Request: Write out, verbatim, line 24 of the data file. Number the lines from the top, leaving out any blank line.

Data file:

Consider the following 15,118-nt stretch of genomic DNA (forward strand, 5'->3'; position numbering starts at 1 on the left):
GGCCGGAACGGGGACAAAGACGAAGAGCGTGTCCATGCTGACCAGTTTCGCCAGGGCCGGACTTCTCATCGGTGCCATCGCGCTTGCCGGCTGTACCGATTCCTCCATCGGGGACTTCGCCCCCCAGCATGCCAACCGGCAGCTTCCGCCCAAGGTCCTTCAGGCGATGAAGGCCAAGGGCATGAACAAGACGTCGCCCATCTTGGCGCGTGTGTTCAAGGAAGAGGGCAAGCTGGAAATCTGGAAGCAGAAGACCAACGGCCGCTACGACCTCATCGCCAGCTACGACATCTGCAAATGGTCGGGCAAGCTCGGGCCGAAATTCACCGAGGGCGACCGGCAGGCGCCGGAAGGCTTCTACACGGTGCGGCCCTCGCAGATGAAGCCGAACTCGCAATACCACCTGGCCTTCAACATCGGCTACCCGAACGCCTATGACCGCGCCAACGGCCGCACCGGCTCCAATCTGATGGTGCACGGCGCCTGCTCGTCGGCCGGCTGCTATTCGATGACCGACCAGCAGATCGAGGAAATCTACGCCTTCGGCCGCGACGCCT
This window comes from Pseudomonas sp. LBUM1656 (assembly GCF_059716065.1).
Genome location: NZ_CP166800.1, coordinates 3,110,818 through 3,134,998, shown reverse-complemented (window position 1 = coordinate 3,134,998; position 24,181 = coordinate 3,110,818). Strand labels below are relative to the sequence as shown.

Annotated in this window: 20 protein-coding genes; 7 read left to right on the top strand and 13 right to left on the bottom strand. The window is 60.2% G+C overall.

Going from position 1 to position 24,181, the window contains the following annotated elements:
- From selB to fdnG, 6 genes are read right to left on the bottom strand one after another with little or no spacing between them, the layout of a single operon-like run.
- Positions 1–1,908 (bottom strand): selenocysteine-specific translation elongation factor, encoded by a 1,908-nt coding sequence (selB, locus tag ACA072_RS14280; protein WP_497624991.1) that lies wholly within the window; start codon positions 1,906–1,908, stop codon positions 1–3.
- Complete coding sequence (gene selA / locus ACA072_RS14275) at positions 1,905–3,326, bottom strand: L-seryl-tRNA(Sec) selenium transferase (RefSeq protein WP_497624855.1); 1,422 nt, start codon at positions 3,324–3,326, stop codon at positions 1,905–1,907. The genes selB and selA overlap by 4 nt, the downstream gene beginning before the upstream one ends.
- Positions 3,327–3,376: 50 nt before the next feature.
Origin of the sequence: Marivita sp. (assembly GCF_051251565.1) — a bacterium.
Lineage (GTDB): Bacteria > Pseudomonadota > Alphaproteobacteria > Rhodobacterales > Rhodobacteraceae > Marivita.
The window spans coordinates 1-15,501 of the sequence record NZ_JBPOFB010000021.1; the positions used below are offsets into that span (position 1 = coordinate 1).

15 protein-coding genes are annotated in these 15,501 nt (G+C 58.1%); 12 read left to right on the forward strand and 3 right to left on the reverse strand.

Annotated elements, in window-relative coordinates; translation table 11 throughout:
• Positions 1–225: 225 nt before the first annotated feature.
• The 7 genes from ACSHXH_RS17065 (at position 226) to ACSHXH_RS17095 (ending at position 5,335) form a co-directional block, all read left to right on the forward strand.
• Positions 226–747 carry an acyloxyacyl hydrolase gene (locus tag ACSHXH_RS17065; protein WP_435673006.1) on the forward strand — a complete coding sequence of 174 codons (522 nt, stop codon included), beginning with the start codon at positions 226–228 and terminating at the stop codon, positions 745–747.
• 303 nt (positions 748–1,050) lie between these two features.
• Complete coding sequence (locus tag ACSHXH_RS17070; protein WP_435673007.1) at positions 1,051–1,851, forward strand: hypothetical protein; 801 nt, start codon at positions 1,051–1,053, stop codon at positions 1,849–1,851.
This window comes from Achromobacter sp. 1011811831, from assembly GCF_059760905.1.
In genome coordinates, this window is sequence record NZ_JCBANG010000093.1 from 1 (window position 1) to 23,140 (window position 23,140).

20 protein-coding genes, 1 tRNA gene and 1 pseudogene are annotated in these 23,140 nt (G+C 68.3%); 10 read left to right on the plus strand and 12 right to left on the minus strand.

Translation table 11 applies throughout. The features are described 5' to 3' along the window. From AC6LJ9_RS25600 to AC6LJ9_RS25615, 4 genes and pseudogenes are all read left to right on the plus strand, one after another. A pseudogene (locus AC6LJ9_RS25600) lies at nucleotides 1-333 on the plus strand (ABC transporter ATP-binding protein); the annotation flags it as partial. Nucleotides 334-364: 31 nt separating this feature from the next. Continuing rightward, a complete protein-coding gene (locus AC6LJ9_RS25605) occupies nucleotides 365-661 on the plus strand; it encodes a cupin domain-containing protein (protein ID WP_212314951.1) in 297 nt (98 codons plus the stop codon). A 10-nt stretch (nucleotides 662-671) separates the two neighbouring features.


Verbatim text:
Translation table 11 applies throughout. The features are described 5' to 3' along the window. From AC6LJ9_RS25600 to AC6LJ9_RS25615, 4 genes and pseudogenes are all read left to right on the plus strand, one after another. A pseudogene (locus AC6LJ9_RS25600) lies at nucleotides 1-333 on the plus strand (ABC transporter ATP-binding protein); the annotation flags it as partial. Nucleotides 334-364: 31 nt separating this feature from the next. Continuing rightward, a complete protein-coding gene (locus AC6LJ9_RS25605) occupies nucleotides 365-661 on the plus strand; it encodes a cupin domain-containing protein (protein ID WP_212314951.1) in 297 nt (98 codons plus the stop codon). A 10-nt stretch (nucleotides 662-671) separates the two neighbouring features.